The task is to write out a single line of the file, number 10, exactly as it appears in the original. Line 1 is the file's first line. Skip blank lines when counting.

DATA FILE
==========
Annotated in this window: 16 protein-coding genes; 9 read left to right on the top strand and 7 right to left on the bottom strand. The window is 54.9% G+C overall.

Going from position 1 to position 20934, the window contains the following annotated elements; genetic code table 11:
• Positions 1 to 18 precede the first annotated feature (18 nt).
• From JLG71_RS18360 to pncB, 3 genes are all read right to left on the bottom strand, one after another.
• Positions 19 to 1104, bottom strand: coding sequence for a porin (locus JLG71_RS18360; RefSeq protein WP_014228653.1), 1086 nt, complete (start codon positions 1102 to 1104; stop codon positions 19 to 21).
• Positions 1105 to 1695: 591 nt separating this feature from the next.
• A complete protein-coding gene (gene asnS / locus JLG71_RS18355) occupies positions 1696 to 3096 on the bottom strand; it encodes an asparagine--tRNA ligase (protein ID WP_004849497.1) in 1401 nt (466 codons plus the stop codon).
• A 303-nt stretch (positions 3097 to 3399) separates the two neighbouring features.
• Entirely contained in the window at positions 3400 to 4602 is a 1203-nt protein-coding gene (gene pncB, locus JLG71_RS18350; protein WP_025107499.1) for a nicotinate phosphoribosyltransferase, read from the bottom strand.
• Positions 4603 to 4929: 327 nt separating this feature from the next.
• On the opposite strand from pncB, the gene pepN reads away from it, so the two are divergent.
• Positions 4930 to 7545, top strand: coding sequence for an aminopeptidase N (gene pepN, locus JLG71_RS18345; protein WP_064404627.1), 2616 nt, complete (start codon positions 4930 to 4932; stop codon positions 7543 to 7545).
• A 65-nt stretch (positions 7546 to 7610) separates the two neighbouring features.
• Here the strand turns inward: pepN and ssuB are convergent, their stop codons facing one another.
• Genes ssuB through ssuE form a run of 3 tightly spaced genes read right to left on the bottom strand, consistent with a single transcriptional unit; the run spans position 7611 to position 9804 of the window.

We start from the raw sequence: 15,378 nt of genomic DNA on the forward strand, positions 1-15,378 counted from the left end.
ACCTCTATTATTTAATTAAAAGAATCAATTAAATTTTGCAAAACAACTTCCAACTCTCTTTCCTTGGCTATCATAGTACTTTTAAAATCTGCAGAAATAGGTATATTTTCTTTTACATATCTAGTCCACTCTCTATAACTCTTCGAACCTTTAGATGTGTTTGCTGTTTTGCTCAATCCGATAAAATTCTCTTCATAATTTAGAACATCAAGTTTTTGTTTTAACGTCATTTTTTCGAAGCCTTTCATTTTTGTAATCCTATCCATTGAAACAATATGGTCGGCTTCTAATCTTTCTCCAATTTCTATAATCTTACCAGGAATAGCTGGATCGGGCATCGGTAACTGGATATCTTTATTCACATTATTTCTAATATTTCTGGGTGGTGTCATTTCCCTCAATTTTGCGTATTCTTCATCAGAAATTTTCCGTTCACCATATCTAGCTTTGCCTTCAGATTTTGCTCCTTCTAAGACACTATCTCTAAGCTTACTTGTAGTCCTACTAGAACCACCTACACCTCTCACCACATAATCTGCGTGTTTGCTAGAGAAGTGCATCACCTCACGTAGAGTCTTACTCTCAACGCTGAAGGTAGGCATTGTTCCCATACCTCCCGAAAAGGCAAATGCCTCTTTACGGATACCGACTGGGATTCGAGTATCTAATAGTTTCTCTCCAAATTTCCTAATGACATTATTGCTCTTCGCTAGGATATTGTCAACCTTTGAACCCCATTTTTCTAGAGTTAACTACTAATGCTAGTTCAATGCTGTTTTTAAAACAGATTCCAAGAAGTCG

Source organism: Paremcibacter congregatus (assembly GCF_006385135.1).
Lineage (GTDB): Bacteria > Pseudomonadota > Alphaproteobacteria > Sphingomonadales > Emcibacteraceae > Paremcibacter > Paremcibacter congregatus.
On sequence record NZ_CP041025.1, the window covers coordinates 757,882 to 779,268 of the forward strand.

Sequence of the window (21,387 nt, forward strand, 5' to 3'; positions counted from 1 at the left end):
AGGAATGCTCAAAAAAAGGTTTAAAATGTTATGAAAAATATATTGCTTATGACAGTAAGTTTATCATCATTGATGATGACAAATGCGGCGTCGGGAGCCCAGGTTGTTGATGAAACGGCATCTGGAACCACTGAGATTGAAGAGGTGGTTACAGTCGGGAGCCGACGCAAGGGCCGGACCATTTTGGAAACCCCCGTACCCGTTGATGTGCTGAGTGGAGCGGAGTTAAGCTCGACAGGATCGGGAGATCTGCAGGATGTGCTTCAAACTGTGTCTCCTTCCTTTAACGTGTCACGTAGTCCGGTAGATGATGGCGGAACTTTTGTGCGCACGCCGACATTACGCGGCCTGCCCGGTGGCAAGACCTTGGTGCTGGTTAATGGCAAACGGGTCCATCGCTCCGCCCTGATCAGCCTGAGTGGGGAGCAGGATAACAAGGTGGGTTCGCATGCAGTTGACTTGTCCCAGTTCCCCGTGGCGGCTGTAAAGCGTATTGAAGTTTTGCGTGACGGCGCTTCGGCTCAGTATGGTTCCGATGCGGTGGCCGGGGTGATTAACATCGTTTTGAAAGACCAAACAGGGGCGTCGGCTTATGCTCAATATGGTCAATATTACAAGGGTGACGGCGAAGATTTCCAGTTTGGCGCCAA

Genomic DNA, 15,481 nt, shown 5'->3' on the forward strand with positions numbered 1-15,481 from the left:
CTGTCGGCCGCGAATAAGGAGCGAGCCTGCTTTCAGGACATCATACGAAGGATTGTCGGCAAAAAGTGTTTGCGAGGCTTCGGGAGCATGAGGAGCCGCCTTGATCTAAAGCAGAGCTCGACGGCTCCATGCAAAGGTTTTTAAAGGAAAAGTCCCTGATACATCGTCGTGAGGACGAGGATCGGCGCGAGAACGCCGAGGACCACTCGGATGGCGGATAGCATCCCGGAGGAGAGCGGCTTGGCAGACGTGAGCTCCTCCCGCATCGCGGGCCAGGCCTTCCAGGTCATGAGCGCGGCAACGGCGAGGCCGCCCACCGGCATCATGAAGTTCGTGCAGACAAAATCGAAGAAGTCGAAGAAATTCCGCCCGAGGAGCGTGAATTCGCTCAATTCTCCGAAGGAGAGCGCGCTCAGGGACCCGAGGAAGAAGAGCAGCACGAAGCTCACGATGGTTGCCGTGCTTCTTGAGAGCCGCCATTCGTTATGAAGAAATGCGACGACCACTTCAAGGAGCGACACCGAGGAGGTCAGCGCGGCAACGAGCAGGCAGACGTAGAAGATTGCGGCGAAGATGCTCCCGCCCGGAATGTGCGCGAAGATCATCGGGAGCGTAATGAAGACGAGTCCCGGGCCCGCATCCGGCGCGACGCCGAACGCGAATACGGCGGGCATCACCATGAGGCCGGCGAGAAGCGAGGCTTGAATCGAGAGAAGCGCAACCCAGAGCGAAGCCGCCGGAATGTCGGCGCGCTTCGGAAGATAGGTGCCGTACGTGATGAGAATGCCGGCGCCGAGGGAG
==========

• Positions 4603 to 4929: 327 nt separating this feature from the next.